When you take pieces of trees and bake them in earthen ovens and burn in barrel kilns, you create blackened, charred pieces of wood which are excellent for cooking, heating, making biochar and health beneficial charcoal for humans and animals. The idea is to use heat to drive out the moisture and gasses and leave charred cellulose behind.
The uses of charcoal are many
The ritual of preparing the kiln and pieces of wood, then building and watching the fire – that connects one with millennia old traditions of gathering around a fire to get work done, stand in ceremony with others, cook or to simply stand hypnotized by its complex, compelling draw and radiant warmth.
Used in gardening, the charcoal from a successful burn can be ground or crushed to less than kernel of corn sized pieces and dust. The amount of surface area available in a piece of charcoal is immense. A small quantity of charcoal has the surface area of possible an acre or several. It is nirvana for small micro organisms. Small bacteria and slightly larger life can hide in tiny nooks and crannies, protected from larger ameba and protozoans looking for their next meal. Small life is feasted on by larger life and on and on it goes… the “tropic web” of life. Or as Elaine Ingham likes to say, the “soil-food web” – the soil feeds the web of life which grows both towards the sun and towards the bedrock of the planet for nutrients.
It all starts with the sun
Plants convert sunlight into sugars that they exude through their root hairs. This sweating of the root hairs attracts a magical fungal network where agreements and exchanges happen. The fungal networks will use their long, connected mycelium networks to find and transport specific elements, compounds and nutrients that a plant needs. In return for these things, the root hairs offer their sugars. Collaboration and cooperation at its finest. If only us humans could arrange to get along as well!
So it is quite possible to say bio-char is a storage cell for sunlight – a battery, if you will. The charcoal stores moisture and provides housing for a vast community of micro-life, which is powered by the fungal-plant interactions, which are powered by the plant’s ability to turn sunlight into complex and simple sugars, emitted at its roots. The bio char can be a powerhouse of energy and activity.
The best way to use biochar in a garden is to first run it through a composting cycle. By adding small-sized charcoal pieces and powder to your compost bin, you not only allow more aeration to the compost, you also super charge your biochar with inoculant of that compost batch.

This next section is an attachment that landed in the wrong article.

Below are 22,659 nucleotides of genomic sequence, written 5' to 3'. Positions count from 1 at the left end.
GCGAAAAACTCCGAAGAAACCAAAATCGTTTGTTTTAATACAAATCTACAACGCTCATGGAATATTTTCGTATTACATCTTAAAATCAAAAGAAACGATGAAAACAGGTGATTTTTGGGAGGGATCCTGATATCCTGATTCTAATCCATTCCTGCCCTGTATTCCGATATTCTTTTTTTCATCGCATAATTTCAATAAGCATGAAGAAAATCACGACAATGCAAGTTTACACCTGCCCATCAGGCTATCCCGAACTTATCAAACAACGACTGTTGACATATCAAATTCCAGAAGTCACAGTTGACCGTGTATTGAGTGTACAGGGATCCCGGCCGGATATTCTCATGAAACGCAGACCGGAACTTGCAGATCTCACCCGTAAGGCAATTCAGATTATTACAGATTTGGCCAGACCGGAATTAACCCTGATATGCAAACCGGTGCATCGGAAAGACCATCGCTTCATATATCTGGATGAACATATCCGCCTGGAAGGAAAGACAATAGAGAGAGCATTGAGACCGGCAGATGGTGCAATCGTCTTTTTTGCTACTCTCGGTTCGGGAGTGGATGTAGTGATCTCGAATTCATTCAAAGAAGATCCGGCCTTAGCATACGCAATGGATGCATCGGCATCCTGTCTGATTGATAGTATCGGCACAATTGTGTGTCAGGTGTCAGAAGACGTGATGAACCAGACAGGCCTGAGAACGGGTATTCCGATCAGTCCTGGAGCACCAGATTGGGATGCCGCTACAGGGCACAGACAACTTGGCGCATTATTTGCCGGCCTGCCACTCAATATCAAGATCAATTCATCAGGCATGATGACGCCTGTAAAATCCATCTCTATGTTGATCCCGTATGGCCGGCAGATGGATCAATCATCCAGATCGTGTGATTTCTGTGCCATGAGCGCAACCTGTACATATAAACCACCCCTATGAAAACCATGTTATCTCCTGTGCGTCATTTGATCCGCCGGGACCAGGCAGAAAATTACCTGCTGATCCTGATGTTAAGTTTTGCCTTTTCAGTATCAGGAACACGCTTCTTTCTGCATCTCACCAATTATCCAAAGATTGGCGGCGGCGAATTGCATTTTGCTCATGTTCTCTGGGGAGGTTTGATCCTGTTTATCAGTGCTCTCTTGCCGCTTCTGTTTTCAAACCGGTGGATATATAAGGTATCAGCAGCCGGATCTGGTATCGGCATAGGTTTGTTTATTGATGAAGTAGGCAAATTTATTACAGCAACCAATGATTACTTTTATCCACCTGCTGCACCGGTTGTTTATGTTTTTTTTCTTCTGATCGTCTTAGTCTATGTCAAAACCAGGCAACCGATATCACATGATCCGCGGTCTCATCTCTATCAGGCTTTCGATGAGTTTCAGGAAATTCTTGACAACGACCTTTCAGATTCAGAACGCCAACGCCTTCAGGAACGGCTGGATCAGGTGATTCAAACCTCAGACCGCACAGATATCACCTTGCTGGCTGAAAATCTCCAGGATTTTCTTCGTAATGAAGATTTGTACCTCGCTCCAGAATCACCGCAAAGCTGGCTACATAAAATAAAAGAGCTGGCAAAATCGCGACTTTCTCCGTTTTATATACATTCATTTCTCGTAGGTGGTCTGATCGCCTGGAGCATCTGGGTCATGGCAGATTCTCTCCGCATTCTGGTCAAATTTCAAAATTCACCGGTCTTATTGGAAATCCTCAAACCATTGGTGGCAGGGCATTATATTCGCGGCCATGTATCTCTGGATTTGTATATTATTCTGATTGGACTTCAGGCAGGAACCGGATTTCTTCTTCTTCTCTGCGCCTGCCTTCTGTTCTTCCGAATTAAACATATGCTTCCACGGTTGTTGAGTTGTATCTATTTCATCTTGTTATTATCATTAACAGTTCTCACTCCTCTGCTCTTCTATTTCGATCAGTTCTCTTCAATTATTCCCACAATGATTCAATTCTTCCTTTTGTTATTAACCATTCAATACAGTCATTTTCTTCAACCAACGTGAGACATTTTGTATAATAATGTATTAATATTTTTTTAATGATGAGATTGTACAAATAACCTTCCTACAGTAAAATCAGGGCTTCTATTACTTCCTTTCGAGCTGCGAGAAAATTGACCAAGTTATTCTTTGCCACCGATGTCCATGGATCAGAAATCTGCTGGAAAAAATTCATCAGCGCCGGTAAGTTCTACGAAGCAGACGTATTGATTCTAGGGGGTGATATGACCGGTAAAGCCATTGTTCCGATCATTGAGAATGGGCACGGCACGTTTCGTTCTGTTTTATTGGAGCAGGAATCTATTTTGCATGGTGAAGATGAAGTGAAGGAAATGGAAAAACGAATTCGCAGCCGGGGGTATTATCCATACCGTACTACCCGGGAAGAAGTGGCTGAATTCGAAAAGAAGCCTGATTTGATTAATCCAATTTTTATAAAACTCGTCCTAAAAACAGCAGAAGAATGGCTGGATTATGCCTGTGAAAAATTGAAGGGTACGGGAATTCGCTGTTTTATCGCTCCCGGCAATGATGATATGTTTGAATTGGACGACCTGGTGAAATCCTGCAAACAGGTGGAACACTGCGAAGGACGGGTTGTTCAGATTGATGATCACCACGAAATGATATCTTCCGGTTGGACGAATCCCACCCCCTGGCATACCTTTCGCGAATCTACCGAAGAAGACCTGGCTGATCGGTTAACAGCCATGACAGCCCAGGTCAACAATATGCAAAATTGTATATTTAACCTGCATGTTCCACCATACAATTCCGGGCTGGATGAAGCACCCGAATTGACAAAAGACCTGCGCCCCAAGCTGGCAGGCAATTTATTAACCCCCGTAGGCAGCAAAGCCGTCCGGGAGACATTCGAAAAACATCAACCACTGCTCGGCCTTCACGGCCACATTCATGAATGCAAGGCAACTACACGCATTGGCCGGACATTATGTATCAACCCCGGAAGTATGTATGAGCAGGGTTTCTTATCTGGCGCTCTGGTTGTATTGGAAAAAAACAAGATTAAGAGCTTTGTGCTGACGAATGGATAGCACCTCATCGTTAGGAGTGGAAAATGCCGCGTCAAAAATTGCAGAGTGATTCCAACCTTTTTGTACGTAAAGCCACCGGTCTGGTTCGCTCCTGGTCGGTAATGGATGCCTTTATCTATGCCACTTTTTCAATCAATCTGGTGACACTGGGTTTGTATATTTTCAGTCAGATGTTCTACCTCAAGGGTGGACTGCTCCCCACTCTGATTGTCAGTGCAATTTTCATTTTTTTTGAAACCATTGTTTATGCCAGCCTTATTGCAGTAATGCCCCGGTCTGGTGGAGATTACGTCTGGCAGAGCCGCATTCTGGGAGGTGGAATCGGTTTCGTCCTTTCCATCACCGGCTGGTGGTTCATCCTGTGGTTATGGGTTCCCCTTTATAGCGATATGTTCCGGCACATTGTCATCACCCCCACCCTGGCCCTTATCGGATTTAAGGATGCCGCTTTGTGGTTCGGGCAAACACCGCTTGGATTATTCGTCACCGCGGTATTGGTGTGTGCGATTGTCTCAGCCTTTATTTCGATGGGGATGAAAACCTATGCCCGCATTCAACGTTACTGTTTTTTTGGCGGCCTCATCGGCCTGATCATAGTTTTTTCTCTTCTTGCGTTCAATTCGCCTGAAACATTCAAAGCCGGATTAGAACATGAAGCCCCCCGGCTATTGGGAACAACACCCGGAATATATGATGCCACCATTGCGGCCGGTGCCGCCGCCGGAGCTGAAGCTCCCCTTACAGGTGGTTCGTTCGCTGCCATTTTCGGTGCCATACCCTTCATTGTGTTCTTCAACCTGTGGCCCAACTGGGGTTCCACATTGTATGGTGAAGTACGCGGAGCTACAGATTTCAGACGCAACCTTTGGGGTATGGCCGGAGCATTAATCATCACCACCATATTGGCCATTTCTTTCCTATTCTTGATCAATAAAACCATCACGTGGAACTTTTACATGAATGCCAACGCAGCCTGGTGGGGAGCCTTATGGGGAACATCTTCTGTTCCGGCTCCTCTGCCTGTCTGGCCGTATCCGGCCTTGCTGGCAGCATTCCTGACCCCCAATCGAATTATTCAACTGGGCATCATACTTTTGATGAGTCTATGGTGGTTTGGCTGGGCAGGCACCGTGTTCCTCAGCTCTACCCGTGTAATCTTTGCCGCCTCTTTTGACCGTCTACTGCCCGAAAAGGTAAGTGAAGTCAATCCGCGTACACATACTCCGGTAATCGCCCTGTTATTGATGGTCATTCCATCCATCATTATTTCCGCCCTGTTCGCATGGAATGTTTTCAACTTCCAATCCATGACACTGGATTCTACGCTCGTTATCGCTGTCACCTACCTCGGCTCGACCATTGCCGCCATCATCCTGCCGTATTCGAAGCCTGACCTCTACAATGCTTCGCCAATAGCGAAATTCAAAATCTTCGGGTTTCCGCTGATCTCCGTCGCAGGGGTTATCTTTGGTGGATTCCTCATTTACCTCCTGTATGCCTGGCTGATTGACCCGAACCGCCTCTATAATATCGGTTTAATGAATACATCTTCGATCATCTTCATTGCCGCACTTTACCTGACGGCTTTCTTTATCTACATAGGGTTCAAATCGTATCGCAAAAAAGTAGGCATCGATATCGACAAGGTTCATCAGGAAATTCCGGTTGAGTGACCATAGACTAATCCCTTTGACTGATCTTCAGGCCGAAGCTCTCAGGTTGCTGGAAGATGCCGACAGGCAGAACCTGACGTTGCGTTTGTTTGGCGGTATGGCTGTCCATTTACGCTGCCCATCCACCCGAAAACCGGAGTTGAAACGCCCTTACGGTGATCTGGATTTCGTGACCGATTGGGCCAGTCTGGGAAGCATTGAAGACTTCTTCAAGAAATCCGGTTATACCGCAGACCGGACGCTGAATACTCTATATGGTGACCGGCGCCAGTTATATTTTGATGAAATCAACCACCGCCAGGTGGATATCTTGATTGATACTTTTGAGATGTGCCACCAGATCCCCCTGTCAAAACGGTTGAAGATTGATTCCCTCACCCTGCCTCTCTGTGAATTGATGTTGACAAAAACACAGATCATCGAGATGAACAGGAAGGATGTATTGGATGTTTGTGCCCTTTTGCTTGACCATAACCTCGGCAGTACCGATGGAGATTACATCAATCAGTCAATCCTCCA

Healthy Soil – Healthy Gardens -Healthy Us
A principle than many Permaculture advocates embrace is to “feed the soil” and build or “grow the soil”. Remembering to give back what we take out with our gardening practices is just good sense. It’s reciprocity and that leads to good relationships which leads to harmony. If your garden is in harmony (no pesticides, fungicides, herbicides and artificial NPK “fertilizers”) imagine the health and harmony your body will ingest from that food! When you feed the micro organisms in your soil, instead of trying to express dictatorial control over your land, you and your family will benefit, (as will your pocketbook with potentially fewer medical issues later in life.)
For more on the fascinating, practical science of how to tend to your land for high nutrient quality food, Visit Dan and the folks at BioNutrient.cog. Visit their fantastic media library on everything from bio-nutrient presentations near you to soil testing to using rock powders, green sands, ocean water slurry and more…
… and then there is “carbon sequestration“. Planting bio charcoal is a way of returning carbon to the earth. In many poor counties, there are those who find it easier to clear cut, slash and burn a patch of land, then plant on the nutrient rich soil resulting from the nitrogen flush of the burn residue (see Assert effect) for the next couple years. If they do not actively give back to the soil and build it, their crops eventually such all the useful nutrients out of the soil and pests, disease and low production result. Then they abandon that plot and move on to another.
Thanks to collaboration with some local governments and innovative village leaders and outside organizations (yeah I know – some good news for a change?), “social forestry” projects have taken hold in many other places which are great examples of the three main Permaculture ethics: Good for the Earth, Good for People and Share the Surplus. A living can be made in these places by doing meaningful and rewarding work planting, tending and harvesting from trees. Whole villages have enjoyed many benefits from social to economic from such social forestry projects. Tom Ward of Siskiyou Permaculture in Ashland has an excellent Social Forestry program for us westerners in which we can learn a variety of skills, history and indigenous wisdom while listening to his excellent story-telling and teaching style. Tom (aka Hazel) has an ongoing project restoring the oak pine savanna in his Little Applegate hills and experimenting with various portable, earth-based charcoal kilns.
Gary Gilmore, a Pennsylvania State Forester, is another spirited advocate of charcoal. He has developed a number of interesting contraptions and machines and shows how charcoal can be used for everything from urinals, to “green roofs” to fuel source to produce a gas to run an electric generator or Rube-Goldberg walk-behind tractor.
~~ John-EriK – March 2017